Because it’s hard for ADHDers to do the things that are boring for them, they generally just do things that they are passionate about. Not only is it fun to be around this type of energy, it also inspires your children to find what they are passionate about.
You are a lot of fun. You don’t follow the rules, you make people laugh, have a good sense of humor, you think of fun things to do, and your enthusiasm for life is contagious
When you first discover you have ADHD, you might be tempted to shout the news from the rooftops because you are thrilled to know this new piece of information about yourself. It explains why you are the way you are and why ‘simple’ things that other people find easy are difficult for you. You might feel relief, excitement and want other people to hear the good news.
But before you tell anyone, please proceed with caution.
Even though we know more about ADHD than ever before, there are still a lot of misconceptions, negativity, and prejudice again ADHD. People have been denied insurance, promotion and faced prejudice at Colleges or University because they shared their diagnosis. None of these things are politically correct and can be fought, but that takes a lot of time and strength to do.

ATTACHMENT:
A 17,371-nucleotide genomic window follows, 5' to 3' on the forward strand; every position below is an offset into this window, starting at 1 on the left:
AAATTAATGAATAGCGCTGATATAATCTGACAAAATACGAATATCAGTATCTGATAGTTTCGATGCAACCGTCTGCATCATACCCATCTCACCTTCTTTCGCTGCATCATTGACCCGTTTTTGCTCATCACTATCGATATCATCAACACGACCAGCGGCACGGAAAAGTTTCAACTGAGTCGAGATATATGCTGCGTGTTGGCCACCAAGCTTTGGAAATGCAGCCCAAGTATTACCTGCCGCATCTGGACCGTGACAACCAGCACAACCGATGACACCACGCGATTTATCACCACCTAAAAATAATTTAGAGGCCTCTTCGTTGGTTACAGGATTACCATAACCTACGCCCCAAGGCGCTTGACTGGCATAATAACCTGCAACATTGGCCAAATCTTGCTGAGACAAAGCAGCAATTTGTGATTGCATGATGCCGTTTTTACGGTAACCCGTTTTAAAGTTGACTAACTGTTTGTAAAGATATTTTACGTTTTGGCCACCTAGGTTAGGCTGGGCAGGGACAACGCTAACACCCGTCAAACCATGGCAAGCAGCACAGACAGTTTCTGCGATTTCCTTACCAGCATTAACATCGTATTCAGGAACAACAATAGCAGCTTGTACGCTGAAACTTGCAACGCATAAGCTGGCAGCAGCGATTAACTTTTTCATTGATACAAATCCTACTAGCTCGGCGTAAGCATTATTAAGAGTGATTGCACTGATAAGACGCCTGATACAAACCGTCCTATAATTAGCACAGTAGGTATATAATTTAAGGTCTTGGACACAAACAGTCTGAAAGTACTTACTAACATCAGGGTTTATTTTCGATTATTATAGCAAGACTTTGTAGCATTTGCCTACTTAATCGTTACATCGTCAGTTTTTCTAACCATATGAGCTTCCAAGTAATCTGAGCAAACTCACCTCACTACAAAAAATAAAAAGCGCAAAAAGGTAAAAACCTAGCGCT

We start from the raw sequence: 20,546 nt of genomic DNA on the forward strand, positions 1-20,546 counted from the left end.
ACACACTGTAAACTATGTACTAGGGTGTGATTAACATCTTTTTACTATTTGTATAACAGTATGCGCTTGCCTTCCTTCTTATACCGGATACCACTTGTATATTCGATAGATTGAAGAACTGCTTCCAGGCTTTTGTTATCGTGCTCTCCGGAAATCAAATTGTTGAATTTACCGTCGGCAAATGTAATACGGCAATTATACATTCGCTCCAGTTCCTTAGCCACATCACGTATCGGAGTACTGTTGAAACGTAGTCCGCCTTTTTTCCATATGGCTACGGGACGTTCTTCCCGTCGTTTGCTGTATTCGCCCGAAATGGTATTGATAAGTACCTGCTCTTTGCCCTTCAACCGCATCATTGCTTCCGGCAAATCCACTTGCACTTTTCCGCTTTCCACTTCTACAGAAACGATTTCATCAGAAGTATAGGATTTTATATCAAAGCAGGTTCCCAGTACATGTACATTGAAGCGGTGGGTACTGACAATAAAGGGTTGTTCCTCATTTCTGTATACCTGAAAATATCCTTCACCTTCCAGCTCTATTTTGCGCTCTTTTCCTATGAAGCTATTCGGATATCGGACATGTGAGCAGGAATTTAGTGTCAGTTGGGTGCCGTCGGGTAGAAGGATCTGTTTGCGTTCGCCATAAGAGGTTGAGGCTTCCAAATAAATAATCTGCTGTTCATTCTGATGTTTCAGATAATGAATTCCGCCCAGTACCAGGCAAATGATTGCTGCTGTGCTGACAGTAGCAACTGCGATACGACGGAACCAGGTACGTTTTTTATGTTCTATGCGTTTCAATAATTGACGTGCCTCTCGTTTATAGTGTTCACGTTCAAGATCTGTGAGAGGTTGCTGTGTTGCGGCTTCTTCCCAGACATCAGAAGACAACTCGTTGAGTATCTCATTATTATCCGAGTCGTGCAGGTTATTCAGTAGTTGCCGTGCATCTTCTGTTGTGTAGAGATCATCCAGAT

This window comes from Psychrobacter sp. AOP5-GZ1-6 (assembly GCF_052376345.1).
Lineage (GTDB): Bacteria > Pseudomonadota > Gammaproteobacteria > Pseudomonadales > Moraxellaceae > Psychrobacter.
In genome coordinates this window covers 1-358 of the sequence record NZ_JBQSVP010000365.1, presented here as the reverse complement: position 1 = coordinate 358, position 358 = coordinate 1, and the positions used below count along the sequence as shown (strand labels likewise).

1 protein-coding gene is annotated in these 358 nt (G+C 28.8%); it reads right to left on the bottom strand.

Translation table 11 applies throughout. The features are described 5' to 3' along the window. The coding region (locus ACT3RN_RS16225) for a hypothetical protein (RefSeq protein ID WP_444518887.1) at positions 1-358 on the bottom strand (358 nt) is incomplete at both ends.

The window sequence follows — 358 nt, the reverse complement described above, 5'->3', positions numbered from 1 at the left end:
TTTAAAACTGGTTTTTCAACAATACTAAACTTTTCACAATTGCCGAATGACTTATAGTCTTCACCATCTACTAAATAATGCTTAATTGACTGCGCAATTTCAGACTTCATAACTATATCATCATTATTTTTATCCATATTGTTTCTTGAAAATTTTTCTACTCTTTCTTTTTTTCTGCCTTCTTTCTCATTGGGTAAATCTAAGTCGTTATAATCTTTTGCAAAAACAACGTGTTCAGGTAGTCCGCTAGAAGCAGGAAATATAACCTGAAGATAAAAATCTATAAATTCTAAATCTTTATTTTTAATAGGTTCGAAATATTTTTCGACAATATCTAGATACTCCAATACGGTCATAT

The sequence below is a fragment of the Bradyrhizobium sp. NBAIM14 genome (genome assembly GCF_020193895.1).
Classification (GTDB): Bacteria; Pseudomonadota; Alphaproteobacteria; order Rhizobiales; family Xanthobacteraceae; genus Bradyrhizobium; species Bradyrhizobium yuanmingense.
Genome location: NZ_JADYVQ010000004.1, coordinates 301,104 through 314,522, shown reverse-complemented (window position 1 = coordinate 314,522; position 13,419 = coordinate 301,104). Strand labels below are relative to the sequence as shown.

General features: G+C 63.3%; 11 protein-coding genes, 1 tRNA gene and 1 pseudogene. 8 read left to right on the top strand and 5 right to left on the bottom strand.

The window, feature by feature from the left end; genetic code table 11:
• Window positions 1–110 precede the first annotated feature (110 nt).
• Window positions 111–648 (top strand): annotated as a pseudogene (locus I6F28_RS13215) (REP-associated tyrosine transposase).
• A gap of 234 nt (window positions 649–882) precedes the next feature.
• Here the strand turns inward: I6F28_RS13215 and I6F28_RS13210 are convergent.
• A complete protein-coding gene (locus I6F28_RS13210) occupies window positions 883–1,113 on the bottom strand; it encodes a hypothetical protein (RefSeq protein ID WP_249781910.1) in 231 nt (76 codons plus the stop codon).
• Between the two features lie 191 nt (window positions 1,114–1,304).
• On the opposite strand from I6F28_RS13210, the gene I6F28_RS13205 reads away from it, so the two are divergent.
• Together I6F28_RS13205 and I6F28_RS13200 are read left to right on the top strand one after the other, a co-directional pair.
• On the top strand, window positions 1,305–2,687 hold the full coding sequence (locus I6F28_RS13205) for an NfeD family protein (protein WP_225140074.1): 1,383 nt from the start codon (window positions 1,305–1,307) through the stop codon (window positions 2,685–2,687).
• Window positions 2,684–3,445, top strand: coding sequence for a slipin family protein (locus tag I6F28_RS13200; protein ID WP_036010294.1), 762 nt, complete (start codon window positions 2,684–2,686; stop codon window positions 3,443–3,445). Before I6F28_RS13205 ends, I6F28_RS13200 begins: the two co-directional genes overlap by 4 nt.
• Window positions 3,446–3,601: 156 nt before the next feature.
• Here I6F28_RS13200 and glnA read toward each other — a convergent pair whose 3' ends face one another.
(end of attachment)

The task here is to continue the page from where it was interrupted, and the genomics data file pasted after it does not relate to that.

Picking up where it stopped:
Even well meaning people in your life, might just see the label ‘ADHD’ rather than the whole of you including your unique qualities and strengths.
Of course, tell your nearest and dearest, but beyond them, carefully consider who else you share your news with.
However, what you can do with everyone in your life is to address your symptoms. Develop a really good understanding of how ADHD affects you and then think of ways that will support you to perform at your best.
For example, if you know your memory for details is poor and a work colleague asks you something as you are rushing out, you could say, “Would you mind emailing me that request, my mind is so full right now and I really don’t want to forget it?”
If it’s difficult for you to pay attention in meetings, take notes, and explain to the people there you are doing that because it’s an important topic and you want to have it in writing.
If early morning appointments are tough for you because it takes a few hours to ‘come round’ explain to people that you are at your mental peak after 11am and would prefer to schedule things then.
No one will argue with any of these requests because they are things we can all identify with. They make the person feel respected, while all the time honoring your ADHD so that you can perform your best.